Campus & Community

HMS breaks ground for research building

3 min read
Mark Maloney, Neil L. Rudenstine, Thomas Menino andJoseph
Mark Maloney of the Boston Redevelopment Authority (left), Harvard President Neil L. Rudenstine, Boston Mayor Thomas Menino, and HMS Dean Joseph Martin toss a ceremonial shovel of dirt at the Medical School’s groundbreaking. (Staff photo by Kris Snibbe)

Saying, in essence, “You ain’t seen nothin’ yet,” Harvard and Boston officials ceremonially broke ground Feb. 1 for a new Harvard Medical School research building designed to promote collaboration among researchers.

Harvard President Neil L. Rudenstine said the timing of the new building couldn’t be better, predicting that recent advances in medical technology, combined with the massive base of medical knowledge built up over the last 50 years, will soon lead to an explosion of discovery.

“We will certainly see more and more in the next decades, in what will be the most extraordinary period of discovery in the medical sciences,” Rudenstine said.

Boston Mayor Thomas Menino agreed, predicting cures for several of today’s devastating diseases from the research to be conducted in the new building. Menino was among about 150 who attended the groundbreaking ceremony.

“On this very ground, in the very near future, I believe we’ll find a cure for AIDS [or] a cure for cancer,” Menino said.

The 430,000-square-foot structure, simply called New Research Building, will fill an L-shaped lot on Avenue Louis Pasteur, adjacent to the Harvard Institutes of Medicine and across the street from Boston Latin School. It will house about 800 researchers and is expected to open in 2003.

The building, with shared kitchen and lounge spaces, shared core laboratory facilities, and adjacent facilities assigned to researchers doing related work, is designed to encourage collaboration.

The $250 million project will consist of two main parts. The first is a low-rise component reaching four stories and fronting on Avenue Louis Pasteur. The second is a 10-story high-rise tower directly beside the Harvard Institutes of Medicine. The tower portion will be connected to the Harvard Institutes of Medicine on each floor by pedestrian walkways.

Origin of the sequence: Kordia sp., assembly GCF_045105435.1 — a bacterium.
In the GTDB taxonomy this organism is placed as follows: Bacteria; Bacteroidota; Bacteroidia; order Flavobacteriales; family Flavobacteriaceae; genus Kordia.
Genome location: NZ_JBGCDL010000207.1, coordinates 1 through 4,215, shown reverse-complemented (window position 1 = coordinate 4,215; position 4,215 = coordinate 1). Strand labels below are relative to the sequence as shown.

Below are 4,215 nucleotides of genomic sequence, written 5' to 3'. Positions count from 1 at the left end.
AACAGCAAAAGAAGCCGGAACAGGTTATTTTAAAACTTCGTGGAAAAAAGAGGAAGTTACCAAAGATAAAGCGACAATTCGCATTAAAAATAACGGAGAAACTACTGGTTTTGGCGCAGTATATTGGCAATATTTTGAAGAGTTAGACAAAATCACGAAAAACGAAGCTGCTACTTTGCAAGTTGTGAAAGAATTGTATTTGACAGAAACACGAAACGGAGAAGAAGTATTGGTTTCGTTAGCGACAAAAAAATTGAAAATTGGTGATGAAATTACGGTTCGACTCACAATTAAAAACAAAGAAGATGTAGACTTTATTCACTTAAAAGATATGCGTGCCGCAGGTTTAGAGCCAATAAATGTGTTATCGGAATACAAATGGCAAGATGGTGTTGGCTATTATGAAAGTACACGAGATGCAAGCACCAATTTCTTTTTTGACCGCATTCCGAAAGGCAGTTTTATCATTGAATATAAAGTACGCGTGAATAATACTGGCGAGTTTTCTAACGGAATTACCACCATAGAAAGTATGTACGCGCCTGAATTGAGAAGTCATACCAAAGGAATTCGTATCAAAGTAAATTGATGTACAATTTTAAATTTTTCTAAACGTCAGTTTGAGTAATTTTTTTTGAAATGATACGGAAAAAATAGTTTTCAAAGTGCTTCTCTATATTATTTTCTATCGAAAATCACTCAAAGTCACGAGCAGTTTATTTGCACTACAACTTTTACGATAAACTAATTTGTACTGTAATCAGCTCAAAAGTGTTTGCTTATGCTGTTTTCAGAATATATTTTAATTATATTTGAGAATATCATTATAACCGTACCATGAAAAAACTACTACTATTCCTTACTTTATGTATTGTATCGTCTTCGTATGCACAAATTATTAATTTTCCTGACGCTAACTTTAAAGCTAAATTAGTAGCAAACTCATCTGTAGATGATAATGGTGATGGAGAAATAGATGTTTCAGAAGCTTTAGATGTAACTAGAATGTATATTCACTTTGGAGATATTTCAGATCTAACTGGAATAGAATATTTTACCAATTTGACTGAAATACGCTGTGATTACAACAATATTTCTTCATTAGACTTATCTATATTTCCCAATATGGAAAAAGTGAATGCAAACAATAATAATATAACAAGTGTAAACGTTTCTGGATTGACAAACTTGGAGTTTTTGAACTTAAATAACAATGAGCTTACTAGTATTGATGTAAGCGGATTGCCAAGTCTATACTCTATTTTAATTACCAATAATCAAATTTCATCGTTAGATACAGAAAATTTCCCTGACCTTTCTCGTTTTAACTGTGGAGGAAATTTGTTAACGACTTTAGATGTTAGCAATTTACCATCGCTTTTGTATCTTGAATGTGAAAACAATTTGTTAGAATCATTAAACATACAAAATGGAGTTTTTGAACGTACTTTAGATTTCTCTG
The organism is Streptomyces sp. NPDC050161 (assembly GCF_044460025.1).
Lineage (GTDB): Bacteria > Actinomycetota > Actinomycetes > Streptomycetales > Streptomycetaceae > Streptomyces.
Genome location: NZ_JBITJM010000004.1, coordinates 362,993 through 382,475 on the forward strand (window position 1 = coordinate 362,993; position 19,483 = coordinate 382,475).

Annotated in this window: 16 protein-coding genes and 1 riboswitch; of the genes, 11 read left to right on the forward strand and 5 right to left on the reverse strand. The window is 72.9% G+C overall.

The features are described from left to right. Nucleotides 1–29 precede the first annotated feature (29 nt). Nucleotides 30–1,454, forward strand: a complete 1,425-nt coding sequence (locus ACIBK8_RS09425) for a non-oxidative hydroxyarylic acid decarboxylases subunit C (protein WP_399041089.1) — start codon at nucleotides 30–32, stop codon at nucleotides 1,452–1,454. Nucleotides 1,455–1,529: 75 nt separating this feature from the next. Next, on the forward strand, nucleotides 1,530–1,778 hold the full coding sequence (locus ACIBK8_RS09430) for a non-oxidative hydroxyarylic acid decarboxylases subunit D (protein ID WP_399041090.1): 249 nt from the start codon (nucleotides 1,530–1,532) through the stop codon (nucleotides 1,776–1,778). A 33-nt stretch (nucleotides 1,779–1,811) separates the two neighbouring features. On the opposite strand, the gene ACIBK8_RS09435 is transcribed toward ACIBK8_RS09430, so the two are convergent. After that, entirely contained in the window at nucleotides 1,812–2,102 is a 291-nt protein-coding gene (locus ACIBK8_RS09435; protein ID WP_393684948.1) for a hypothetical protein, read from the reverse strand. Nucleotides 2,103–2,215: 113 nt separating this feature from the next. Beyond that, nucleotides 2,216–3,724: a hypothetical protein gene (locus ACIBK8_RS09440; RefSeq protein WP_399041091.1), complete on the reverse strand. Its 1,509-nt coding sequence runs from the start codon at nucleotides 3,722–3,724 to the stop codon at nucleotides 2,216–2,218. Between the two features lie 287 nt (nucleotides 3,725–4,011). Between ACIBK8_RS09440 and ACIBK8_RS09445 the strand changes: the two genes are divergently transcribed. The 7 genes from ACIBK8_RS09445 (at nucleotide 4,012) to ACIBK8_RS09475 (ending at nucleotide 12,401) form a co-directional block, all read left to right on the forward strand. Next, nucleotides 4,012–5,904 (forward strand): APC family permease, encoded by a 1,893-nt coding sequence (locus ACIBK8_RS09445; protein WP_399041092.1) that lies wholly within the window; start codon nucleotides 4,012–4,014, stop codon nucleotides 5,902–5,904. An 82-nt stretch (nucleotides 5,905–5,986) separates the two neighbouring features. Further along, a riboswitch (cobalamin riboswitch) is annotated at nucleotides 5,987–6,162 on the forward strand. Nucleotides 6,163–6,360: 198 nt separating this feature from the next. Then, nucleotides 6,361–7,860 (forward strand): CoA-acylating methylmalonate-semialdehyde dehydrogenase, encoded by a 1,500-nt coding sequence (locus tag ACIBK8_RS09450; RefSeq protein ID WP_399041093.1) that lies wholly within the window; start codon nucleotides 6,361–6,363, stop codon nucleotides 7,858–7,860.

The building will house the Medical School’s Departments of Pathology and Genetics, with adjacent floors in the new building and in the Harvard Institutes of Medicine housing similar research functions. Research on Alzheimer’s, diabetes, heart disease, stroke, and cancer will be among a wide range of investigations conducted in the new facility.

Harvard Medical School Dean Joseph Martin hailed the new facility as a “wonderful opportunity.” The new building will anchor a new North Quadrangle, consisting of the structures on the north side of Longwood Avenue: the new research building, the Harvard Institutes of Medicine, and the Medical School’s Vanderbilt Hall dormitory.

The space made available in South Quadrangle buildings with the move of the Pathology and Genetics Departments to the new building will be filled by expansion of the existing departments of Neurobiology, Cell Biology, Microbiology and Molecular Genetics, and Biological Chemistry and Molecular Pharmacology as well as fledgling initiatives including the Center for Neurogeneration and Repair, an expansion of the Institute of Proteomics and the Center for Genomic Applications and Therapeutics.

Martin said the School’s relationship with its teaching hospitals has always been critical. Collaboration between basic scientific research and the clinical research conducted at the teaching hospitals will also be fostered in the new building, where researchers in both areas will work side by side.

“Our mission at Harvard Medical School is to create and to nurture a community of the best people committed to ending human suffering,” Martin said. “To accomplish our mission requires the old walls that separated disciplines … be torn down.”